A Page from Bahá'í Sikkim
Bahá'í World Celebrates
163rd Birth Anniversary of Bahŕ'u'llŕh
On the 12th of November, 1817, the world experienced one of the greatest and the holiest of events in its history, the birth of the Promised One of all Ages. The precious child was born in Tehran (Iran) to a Minister in the court of the Shah. He was named Hussayn-Ali and later came to be known as BAHÁ'U'LLÁH (translated : The Glory of God.)
From an early age, He was distinguished from others by His extraordinary wisdom, intelligence and knowledge. Although He received no formal schooling, He was capable of solving the most difficult problems and in whatsoever meeting, He was found, He became the authority of explanation upon intricate and abstruse questions.
In the prime of His youth Bahá'u'lláh married the queenly, beautiful and saintly Navvab, the daughter of a prominent high official of the Persian government.
When Bahá'u'lláh was 22 years of age, His father died and He thereupon undertook the management of the vast family estate. However, He was intended for a work of a greater magnitude and the arena of government was too small a field for his capacities. Soon He was informed of the teachings of the 'Báb ' and declared them to be true. Because He expounded the Cause of the Báb, He suffered torture, imprisonment and banishment form Persia, first ot Baghdad (1853) then to Constantinople and Adrianople (1863) and finally to Akká, Palestine (1868).
It was in Baghdad in 1863 that Bahá'u'lláh proclaimed that He was the one foretold by the Báb , the Promised One of all religions. In 1868, He began His public proclamation, addressed primarily to the rulers of the world, individually and collectively, including Queen Victoria, Napoleon III, Czar, Alexender II, Kaiser Wilhelm I, Emperor Francis Joseph, Sultan Abdu'l-Aziz, Nasirid-Din Shah and Pope Paul IX. To all He announced His Mission and called upon to bend their energies to the establishment of true religion. Just government and international peace.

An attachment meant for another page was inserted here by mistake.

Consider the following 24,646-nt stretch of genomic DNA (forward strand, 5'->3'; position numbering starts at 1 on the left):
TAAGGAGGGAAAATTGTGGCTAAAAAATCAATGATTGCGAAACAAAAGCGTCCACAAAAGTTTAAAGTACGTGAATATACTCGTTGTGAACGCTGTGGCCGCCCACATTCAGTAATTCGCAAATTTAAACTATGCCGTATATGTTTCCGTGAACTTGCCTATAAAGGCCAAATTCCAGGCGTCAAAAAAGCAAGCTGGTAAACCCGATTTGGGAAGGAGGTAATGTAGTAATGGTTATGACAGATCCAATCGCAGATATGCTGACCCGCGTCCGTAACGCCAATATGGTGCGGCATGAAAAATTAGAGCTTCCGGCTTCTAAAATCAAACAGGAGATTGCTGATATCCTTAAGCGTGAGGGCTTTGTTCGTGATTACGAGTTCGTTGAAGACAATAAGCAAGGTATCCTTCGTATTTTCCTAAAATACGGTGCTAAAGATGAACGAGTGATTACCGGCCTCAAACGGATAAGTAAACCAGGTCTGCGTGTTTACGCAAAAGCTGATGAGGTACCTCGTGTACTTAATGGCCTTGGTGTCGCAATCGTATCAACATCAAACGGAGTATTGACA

In course of His banishment and particularly in Adrianople and Akka, Bahá'u'lláh revealed thousands of verses which make up the one hundred or more volumes of His work and which, together with the writings of the Báb and 'Abdu'l-Bahá form the extensive Bahá'í scriptures, laws and ordinances, and administration.
Bahŕ'u'llŕh 's earthly life came to an end in 1892 and His remains were laid to rest at Bahji on the outshines of Akká facing Mount Carmel across the Bay of Haifa.
Many eminent scholars of the world have paid rich tributes to Bahá'u'lláh. "If there has been any prophet in recent times," asserts the Rev. T. K. Cheyne in his book. 'The reconciliation of Races and Religions," "It is to Bahá'u'lláh that we must go." "Bahŕ'u'llŕh , in the Judgment of many", writes Dr. David Rhys William, a Unitarian Minister, "possessed the tenderness of Saint Francis, the courage of Socrates, the sanity of Confucius, the Missionary vigor of Muhammad, the moral majesty of Isaiah, the compassion of Buddha, and the saintliness of Jesus."
- Prof. Anil Sarwal